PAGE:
sergei skripal

And the poisoned perfume

A forensic tent covering the bench in the center of Salisbury where Sergei and Yulia Skripal were found on March 4, 2018.

A forensic tent covering the bench in the center of Salisbury where Sergei and Yulia Skripal were found on March 4, 2018.


recommended reading

As an account of the case, Mark Urban’s 2018 book offers unique access to Skripal prior to the incident in Salisbury as well as a thorough examination of the investigation: The Skripal Files: The Life and Near Death of a Russian Spy


A rare - and not confirmed - photo of Pablo Miller, Skripal’s MI6 case officer. Miller also worked in private security with Christopher Steele.

A rare - and not confirmed - photo of Pablo Miller, Skripal’s MI6 case officer. Miller also worked in private security with Christopher Steele.

Pablo Miller worked with Orbis Business Intelligence, the company established by Christopher Steele. It produced the “Trump-Russia Dossier”.

Pablo Miller worked with Orbis Business Intelligence, the company established by Christopher Steele. It produced the “Trump-Russia Dossier”.


An image released in 2018 by British police, appearing to show two Russian men, identified as Ruslan Boshirov (left) and Alexander Petrov.

An image released in 2018 by British police, appearing to show two Russian men, identified as Ruslan Boshirov (left) and Alexander Petrov.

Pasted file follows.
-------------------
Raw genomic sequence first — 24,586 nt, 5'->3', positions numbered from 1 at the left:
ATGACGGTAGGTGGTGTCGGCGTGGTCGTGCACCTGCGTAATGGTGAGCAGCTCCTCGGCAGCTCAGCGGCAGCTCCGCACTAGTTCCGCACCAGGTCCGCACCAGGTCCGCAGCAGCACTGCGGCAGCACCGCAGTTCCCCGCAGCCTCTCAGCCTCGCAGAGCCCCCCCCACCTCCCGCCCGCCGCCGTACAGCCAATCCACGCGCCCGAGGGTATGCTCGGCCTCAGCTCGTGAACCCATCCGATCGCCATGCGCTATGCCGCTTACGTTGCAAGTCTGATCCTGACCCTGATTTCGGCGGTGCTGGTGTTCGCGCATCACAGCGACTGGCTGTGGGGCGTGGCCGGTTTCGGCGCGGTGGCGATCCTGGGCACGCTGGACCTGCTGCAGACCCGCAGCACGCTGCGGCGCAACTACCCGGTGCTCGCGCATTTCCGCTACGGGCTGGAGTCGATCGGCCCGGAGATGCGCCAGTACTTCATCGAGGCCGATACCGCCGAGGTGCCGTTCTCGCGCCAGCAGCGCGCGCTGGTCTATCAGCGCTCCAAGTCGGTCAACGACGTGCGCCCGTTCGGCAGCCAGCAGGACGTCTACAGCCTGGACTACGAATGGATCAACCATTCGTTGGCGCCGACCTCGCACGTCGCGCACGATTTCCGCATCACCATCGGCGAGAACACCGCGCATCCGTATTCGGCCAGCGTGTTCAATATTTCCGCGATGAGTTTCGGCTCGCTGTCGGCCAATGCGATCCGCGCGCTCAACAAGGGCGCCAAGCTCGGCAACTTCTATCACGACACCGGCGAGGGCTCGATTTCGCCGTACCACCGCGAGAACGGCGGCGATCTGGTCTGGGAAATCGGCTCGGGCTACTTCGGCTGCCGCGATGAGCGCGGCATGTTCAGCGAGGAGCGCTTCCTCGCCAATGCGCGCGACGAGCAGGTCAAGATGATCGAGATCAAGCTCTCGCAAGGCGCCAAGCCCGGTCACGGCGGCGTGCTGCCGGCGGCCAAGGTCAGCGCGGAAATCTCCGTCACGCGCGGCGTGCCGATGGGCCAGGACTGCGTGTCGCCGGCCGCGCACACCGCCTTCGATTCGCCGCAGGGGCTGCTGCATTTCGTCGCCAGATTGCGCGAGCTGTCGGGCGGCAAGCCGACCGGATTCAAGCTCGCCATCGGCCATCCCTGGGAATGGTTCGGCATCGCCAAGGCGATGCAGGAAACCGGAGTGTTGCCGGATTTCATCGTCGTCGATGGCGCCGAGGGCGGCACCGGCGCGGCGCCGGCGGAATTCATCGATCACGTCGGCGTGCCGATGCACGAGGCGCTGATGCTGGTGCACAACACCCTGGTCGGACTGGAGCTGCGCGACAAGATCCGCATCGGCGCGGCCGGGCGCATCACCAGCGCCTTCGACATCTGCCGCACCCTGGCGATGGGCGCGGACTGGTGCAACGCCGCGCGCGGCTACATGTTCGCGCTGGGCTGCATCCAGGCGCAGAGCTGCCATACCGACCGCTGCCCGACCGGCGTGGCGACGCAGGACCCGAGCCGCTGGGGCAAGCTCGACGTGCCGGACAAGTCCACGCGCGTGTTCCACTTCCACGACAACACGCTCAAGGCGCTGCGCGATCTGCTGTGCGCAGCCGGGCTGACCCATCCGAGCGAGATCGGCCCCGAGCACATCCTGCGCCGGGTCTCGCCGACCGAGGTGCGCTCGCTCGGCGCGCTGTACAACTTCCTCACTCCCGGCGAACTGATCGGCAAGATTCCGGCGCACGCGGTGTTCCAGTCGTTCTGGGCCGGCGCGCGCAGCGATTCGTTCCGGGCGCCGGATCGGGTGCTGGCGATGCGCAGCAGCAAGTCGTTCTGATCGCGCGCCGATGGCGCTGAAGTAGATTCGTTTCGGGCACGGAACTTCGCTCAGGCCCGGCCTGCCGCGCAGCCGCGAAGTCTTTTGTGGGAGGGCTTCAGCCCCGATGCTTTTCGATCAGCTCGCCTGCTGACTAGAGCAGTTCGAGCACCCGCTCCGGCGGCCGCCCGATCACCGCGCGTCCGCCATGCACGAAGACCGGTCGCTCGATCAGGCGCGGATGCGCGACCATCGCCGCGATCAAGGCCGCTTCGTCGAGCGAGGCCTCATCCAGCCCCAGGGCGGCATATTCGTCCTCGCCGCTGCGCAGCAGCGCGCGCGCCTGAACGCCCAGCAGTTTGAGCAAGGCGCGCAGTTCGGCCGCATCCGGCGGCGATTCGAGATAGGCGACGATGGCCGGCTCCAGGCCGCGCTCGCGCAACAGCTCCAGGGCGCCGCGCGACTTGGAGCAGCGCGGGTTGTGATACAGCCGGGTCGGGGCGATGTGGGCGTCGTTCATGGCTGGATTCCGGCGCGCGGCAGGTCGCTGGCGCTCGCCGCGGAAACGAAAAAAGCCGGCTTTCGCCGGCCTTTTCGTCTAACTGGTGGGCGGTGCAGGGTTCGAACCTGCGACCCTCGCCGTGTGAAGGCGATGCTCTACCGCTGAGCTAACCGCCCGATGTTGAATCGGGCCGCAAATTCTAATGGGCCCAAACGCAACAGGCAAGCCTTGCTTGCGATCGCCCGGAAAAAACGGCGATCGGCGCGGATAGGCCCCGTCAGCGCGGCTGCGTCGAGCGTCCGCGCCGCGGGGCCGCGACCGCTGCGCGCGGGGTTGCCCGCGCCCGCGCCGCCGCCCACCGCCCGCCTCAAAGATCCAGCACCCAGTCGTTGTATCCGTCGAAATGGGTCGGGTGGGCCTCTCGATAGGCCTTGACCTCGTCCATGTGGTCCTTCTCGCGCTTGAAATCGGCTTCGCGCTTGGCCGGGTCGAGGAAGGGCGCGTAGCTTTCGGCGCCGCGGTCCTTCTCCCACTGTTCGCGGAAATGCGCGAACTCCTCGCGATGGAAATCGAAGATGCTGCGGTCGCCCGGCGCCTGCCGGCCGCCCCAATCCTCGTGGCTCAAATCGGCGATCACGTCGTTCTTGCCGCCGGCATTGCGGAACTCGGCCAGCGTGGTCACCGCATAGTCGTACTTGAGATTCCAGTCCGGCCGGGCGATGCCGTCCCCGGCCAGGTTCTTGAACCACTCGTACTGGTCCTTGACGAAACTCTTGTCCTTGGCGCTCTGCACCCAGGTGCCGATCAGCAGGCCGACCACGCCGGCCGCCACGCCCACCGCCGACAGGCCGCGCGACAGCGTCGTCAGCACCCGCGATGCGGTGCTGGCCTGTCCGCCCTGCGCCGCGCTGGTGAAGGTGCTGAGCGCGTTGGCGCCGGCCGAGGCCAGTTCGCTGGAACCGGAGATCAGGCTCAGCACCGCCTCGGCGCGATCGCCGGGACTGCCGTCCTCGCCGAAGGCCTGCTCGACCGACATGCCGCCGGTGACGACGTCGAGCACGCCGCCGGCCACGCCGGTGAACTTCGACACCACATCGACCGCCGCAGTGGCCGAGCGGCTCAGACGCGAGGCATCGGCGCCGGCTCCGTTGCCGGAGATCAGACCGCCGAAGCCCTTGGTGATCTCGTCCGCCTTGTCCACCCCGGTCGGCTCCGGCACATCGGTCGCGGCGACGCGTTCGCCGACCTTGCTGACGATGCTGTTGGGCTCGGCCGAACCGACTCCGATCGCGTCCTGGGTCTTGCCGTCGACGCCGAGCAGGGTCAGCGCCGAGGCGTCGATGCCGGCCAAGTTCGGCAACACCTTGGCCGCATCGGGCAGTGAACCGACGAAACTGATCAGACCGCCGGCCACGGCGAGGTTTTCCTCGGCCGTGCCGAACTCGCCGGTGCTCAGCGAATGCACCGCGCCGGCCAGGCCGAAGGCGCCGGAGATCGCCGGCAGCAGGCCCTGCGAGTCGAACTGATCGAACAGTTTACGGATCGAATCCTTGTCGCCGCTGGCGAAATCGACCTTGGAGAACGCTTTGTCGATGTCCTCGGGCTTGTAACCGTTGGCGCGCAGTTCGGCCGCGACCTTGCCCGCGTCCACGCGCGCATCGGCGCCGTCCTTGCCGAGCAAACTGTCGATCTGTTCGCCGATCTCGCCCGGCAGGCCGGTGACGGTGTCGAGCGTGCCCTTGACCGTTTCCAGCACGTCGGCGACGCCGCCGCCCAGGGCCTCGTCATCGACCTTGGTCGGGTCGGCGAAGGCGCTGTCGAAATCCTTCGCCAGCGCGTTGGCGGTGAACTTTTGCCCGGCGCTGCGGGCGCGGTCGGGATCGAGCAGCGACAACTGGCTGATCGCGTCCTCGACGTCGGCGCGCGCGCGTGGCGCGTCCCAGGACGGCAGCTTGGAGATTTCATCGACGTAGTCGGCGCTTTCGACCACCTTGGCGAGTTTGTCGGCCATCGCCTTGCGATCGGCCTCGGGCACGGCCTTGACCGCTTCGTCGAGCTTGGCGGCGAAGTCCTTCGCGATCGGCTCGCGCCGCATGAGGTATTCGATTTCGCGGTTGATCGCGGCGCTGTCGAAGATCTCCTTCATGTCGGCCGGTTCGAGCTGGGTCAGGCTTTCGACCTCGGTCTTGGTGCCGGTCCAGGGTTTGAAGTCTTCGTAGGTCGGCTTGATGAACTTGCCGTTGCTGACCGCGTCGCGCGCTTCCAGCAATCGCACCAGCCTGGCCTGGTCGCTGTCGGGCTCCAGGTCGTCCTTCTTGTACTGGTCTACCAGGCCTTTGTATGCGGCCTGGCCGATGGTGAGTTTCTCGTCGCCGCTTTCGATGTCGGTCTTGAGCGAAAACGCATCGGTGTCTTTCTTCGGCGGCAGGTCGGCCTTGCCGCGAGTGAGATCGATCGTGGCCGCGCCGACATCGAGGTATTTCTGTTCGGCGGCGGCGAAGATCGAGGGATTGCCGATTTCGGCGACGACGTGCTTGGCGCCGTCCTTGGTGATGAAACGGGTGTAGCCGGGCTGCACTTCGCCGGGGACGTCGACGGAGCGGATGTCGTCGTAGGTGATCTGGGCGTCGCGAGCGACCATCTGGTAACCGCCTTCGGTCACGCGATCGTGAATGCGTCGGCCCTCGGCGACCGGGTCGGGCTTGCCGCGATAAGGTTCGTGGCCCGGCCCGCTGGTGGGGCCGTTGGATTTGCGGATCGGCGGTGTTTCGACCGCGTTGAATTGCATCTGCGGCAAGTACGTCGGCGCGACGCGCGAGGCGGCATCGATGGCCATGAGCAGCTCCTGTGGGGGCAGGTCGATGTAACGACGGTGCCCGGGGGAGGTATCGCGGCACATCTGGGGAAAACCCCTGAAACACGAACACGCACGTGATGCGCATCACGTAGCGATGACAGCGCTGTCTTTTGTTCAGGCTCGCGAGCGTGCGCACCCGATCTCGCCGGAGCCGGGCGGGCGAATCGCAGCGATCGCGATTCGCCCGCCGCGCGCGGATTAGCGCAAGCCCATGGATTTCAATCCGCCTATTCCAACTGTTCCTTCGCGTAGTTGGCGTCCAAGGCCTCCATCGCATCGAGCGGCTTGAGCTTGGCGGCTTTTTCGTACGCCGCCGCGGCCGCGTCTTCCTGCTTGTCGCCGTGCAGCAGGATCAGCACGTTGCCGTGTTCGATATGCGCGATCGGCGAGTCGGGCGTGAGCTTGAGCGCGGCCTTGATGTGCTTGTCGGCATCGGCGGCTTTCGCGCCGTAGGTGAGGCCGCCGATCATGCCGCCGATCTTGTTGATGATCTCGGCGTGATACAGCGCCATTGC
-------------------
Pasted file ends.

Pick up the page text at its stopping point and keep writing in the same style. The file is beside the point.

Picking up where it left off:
The two people identified, Ruslan Boshirov (left) and Alexander Petrov, speaking on Russian television in 2018 to deny any involvement in the poisoning of the Skripals.

The two people identified, Ruslan Boshirov (left) and Alexander Petrov, speaking on Russian television in 2018 to deny any involvement in the poisoning of the Skripals.

 
Left: A passport photo from 2003 showing a person that the Bellingcat investigative website has identified as Anatoliy Chepiga. Bellingcat unearthed evidence that Chepiga was a Russian intelligence officer.  Center: A passport photo from 2009, seeming to show the person identified as Ruslan Boshirov.  Right: Photo of Ruslan Boshirov released by British police in 2018.

Left: A passport photo from 2003 showing a person that the Bellingcat investigative website has identified as Anatoliy Chepiga. Bellingcat unearthed evidence that Chepiga was a Russian intelligence officer.

Center: A passport photo from 2009, seeming to show the person identified as Ruslan Boshirov.

Right: Photo of Ruslan Boshirov released by British police in 2018.

 
Left: Bellingcat found a 2001 passport photo seeming to show Alexander Mishkin. Bellingcat claims that Mishkin was a Russian armed forces medic.  Right: A passport photo from 2006 seeming to show Alexander Petrov, also uncovered by Bellingcat.

Left: Bellingcat found a 2001 passport photo seeming to show Alexander Mishkin. Bellingcat claims that Mishkin was a Russian armed forces medic.

Right: A passport photo from 2006 seeming to show Alexander Petrov, also uncovered by Bellingcat.

An image of a person called Alexander Petrov, taken from a 2016 passport, and released by British police in the aftermath of the Salisbury poisonings.

An image of a person called Alexander Petrov, taken from a 2016 passport, and released by British police in the aftermath of the Salisbury poisonings.


List of people associated with the Institute for Statecraft, including Pablo Miller. Document released by the Anonymous group. The list is head “CND”, the initials of Christopher Donnelly, director of the organization.